By Will Collette
Now that campaign signs are starting to sprout along Route One – mostly “Mattson the Carpenter” but also signs for independent Abel Collins, it’s worth noting that there’s a race on for U.S. House District 2, the seat held by Congressman Jim Langevin.
The dilemma for progressives is that most of the candidates we really like can’t get elected to office, though there are some exceptions.
Abel Collins, a 33 year old RI native who lives in Matunuck, is running as an independent for Congress, opposing Rep. Jim Langevin and whoever wins the Republican primary.
Collins is a good person, a progressive who works long and hard for the Sierra Club of Rhode Island. He wants to get people more involved in politics by overcoming their apathy and cynicism, wants to take on the Big Banks and promote green jobs.
All of these goals are excellent. Except I am concerned his candidacy could have the opposite effect.
In 2012, voters will decide who sits in the White House and who controls Congress. Rep. Jim Langevin is a moderate Democrat who has served Rhode Island well. He is not anywhere near as far to the left as Collins. But he believes in most of the things I care about and works hard for his District. Plus, as the Republicans in Congress have become more extreme and hard-right, Rep. Langevin has gotten more progressive.
Whatever votes Collins secures are most likely going to come from the Democratic (and independent) left, people who would otherwise vote for Langevin, because they are certainly not going to vote for Langevin’s Republican opponent.
Indeed, the probable Republican candidate, Michael Riley, is the anti-Collins. Riley is a hedge fund operator who retired after a wild and wooly career pumping stock futures like Lehman Brothers and tech companies (before the bubble burst) on the Chicago Commodities market.
Riley commented that he really didn’t care whether those companies lived or died, just that he made short-term profits for his clients (and himself, of course).
Riley decided to retire to Rhode Island, unretired, and started some new hedge funds, as well as the non-profit RI Hedge Fund Association dedicated to convincing the public that hedge fund operators are being picked on unfairly.
Riley intends to self-fund his own campaign against Langevin using his own millions.
|What Michael Riley has in mind for federal lands like the |
Ninigret National Wildlife Refuge
Riley’s core issue is his cracked teapot plan to fund Social Security and Medicare by opening up federal land to massive oil, gas and coal mining. Imagine natural gas ”Christmas Trees” in the Ninigret National Wildlife Refuge.
Riley is already running warm and fuzzy TV ads on the Rhode Island stations – you may have seen them – touting this mathematically impossible environmental abomination.
All of the main issues in Abel Collins’ campaign platform are mirrored – truly mirrored in that they are the exact opposite – in Michael Riley’s campaign.
I liked Al Gore, but wasn’t too thrilled with his milquetoast, middle-of-the-road campaign. I knew George W. Bush was going to be a disaster. Nader entered the campaign thinking much the same way as Abel Collins – re-energize the electorate, challenge the big money interests, promote green initiatives, etc.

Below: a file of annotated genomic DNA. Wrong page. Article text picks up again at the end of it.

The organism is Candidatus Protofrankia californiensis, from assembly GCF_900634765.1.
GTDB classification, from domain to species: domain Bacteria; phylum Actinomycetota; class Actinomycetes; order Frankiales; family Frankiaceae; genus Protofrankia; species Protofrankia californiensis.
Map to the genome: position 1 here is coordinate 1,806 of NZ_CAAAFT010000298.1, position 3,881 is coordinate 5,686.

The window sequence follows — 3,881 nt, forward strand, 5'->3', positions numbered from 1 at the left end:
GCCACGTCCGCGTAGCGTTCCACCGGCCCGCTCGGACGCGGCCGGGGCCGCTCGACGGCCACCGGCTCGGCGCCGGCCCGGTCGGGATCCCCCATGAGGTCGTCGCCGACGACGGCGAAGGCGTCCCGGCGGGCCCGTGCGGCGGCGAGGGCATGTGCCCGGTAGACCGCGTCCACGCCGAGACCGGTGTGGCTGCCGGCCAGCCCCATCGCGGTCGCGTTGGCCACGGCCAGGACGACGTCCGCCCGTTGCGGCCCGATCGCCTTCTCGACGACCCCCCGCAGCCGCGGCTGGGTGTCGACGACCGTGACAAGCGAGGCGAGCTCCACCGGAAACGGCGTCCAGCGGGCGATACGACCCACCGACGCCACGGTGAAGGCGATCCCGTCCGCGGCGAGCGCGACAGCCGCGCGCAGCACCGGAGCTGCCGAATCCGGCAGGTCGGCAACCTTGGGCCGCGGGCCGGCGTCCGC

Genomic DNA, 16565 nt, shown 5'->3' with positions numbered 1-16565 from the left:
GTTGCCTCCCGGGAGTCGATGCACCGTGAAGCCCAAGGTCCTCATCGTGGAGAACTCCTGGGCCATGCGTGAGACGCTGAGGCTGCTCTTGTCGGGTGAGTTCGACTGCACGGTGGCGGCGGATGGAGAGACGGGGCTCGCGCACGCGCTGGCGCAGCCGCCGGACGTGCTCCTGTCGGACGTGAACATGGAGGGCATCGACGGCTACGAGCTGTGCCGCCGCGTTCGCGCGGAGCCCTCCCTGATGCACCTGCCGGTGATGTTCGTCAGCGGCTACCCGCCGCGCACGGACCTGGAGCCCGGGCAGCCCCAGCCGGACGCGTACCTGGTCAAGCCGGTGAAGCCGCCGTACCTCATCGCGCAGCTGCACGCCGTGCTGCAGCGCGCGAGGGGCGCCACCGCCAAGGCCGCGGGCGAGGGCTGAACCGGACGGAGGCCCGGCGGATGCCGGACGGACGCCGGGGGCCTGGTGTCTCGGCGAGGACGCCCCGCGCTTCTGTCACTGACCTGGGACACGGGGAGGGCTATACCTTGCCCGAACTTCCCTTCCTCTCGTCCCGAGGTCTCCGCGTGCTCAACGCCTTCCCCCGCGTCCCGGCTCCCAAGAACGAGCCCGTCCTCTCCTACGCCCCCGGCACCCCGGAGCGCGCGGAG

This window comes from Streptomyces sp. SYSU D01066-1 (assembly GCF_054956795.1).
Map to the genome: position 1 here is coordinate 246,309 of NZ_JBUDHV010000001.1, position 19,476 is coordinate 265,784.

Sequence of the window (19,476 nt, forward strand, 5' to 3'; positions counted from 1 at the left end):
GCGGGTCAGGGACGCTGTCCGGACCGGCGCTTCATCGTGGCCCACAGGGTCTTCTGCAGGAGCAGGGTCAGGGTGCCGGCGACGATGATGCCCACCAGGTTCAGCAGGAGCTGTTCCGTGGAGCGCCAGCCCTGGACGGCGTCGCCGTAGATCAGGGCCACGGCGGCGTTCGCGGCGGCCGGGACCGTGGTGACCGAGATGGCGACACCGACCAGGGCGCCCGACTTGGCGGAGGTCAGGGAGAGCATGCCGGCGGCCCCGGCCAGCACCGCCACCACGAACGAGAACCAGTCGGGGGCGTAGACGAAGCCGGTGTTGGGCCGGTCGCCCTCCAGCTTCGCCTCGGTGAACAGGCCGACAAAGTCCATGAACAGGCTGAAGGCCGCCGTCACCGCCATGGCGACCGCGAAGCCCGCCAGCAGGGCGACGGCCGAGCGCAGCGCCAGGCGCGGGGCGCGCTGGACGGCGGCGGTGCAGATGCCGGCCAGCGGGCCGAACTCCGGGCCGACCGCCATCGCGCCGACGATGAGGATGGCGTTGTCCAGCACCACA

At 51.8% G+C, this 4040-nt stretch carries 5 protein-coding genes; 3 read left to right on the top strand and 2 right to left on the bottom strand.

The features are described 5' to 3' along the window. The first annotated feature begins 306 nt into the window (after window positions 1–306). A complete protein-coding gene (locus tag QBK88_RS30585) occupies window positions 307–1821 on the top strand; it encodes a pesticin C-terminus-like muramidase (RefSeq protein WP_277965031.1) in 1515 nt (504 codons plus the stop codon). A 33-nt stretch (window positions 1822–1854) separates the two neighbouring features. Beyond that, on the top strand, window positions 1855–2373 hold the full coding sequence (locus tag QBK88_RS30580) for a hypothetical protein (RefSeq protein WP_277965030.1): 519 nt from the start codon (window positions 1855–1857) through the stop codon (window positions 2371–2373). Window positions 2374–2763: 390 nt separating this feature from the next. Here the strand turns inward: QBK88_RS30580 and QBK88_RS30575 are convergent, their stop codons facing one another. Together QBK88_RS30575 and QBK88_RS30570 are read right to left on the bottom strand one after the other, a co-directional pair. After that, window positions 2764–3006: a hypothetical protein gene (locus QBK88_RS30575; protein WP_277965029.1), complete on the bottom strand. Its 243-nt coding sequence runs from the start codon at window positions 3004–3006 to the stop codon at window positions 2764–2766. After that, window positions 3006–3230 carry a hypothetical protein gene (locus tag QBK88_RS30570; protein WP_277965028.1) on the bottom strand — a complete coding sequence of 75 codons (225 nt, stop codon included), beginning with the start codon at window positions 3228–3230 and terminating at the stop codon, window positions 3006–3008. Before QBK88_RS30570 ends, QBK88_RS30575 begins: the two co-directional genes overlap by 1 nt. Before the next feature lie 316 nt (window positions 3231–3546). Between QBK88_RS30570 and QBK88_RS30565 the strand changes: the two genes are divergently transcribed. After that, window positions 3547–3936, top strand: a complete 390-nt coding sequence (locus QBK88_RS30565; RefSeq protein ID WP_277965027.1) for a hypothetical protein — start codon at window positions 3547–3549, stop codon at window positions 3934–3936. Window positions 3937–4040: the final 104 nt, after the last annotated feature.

But it turned out to be a really big mistake. I respected Ralph Nader and appreciated the help he gave to Lois Gibbs and me when we were organizing communities to fight hazardous wastes. He was an inspiration to hundreds of grassroots environmental leaders who gathered at the first national grassroots environmental convention in 1993.
But he gave in to ego in 2000 and cost Al Gore the election. Take out the Nader votes and Gore would not only have won Florida but several other states and we would have been spared the horrors we still suffer under today. Ralph has never admitted that he gravely miscalculated the consequences of what he did.
Collins cites Senator Bernie Sanders of Vermont and interestingly, not Ralph Nader, as the role model for his campaign. Bernie is a great Senator. He is officially listed as an independent, caucuses with the Democrats, but is proud to call himself a Socialist.
But one big difference between Collins and Bernie Sanders is that Bernie worked his way up through the ranks, running for and holding local office, including mayor of Burlington, before running for the House and after many years, moving up to the Senate.
I think Abel Collins would have been a dynamite candidate for South Kingstown Town Council, a dysfunctional body that needs fresh blood and new ideas. And it’s also a place where a novice can begin the process of getting some political seasoning.
Why challenge Jim Langevin and why now? The nationwide battle for control of the US House of Representatives, currently controlled by Tea Party Republicans is a national battle for survival.
The last thing Rhode Island needs is to send a Tea Party guy like Michael Riley to Washington. Indeed, given that all of Riley’s positions are anathema to Collins, you’d think that the best way for Collins to act on his convictions would be to fight to make sure Riley does not get elected by making sure that Langevin does.
Despite his non sequitur campaign slogan, “ElectAbel,” he’s not. And playing a Nader-style spoiler against Langevin is not the way to advance the noble positions he espouses.